INTERNATIONAL: Mackay move to become education hub chugging along.
INTERNATIONAL: Mackay move to become education hub chugging along. Jacob Ammentorp Lund

Push to make Mackay an international student hub

EXCLUSIVE: A Mackay-led initiative to grab a slice of the international education market could be the solution to an ongoing skilled worker crisis.

It comes as the 14-person steering committee of Study Greater Whitsunday met for the first time on Monday, in preparation for the launch of the initiative by the end of the year.

Study Greater Whitsunday, spearheaded by peak economic lobby group Greater Whitsunday Alliance, will look to share in Queensland's $4billion international education market by creating a study cluster in the region.

It will look at importing international students and exporting the region's resource sector expertise.

GW3 chief executive Garry Scanlan said the group was working through defining their brand, terms of reference and future projects.

"One [future project] is the Bowen agricultural training abroad program... it's about getting a facilitator in place for agri-education, with students from Japan for example, to look at best practice," he said.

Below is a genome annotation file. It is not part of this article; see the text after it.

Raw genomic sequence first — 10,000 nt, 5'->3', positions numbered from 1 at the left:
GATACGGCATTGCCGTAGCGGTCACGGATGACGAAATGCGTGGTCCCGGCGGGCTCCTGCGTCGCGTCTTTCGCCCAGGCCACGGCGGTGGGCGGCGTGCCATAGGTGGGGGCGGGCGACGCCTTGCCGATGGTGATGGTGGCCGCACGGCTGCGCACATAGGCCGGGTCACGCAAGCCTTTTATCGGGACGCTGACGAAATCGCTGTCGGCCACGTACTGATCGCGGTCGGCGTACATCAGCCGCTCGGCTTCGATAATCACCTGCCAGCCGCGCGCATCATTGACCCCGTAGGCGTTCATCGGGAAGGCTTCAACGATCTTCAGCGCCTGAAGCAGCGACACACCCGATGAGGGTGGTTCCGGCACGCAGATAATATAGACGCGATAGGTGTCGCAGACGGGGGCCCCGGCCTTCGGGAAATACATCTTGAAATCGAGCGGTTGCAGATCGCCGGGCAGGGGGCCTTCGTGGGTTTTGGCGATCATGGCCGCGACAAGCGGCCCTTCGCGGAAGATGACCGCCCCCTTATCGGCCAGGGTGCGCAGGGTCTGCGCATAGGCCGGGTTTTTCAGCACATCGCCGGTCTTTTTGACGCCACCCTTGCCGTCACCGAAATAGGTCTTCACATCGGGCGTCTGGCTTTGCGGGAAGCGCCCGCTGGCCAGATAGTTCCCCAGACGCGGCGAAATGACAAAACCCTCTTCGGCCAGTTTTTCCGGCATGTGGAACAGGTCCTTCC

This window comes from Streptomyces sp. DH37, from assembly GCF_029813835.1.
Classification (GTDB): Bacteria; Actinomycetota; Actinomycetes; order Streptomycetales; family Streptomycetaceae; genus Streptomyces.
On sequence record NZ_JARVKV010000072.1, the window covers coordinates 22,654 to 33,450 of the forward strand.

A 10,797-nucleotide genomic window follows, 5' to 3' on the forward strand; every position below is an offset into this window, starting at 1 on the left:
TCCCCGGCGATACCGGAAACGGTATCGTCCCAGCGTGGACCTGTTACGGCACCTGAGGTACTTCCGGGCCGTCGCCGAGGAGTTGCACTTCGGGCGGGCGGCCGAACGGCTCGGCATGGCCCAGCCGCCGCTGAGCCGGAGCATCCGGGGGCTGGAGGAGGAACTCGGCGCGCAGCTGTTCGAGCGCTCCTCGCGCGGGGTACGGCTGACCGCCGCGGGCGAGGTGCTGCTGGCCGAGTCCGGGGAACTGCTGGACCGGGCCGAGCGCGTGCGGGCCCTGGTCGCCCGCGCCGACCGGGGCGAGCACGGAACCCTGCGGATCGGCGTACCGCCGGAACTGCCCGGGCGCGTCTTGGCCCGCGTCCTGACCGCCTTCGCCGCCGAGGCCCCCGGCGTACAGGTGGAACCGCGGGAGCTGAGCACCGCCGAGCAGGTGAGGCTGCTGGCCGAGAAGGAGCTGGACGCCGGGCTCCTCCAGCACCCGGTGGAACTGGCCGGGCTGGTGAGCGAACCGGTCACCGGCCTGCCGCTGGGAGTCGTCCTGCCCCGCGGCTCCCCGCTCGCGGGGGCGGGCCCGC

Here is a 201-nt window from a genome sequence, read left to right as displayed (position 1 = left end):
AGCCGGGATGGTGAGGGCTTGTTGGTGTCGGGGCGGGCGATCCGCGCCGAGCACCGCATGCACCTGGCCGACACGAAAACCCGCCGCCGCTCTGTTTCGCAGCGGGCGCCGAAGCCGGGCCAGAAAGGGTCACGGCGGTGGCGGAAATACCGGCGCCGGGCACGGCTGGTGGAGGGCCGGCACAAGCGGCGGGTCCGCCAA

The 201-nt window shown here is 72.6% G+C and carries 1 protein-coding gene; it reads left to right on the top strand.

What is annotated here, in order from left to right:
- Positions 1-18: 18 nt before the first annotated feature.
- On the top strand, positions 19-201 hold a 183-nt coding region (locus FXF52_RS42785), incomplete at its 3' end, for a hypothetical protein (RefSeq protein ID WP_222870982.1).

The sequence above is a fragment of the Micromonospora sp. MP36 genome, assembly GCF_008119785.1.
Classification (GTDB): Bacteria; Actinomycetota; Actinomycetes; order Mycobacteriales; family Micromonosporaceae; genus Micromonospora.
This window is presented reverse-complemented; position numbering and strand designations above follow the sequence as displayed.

"Also, this region has world-class vocational education and training in the resources and MET (mining, engineering, and technology) sector. It's about promoting that.

"This could work as a vehicle for attracting and retaining people to work in Mackay.

"Not only importing students, but exporting that training and education to the rest of the world."

A feasibility study commissioned by GW3 and stakeholders, all of whom are part of the steering committee, found Mackay could be hotspot for international students.

The 14-person committee includes representatives from Mackay Tourism, CQUniversity, Trade and Investment Queensland, Mackay Regional Council, Whitsunday Regional Council, TAFE, Isaac Regional Council and Regional Development Australia.

Mr Scanlan said he expected to launch Study Greater Whitsunday by year's end.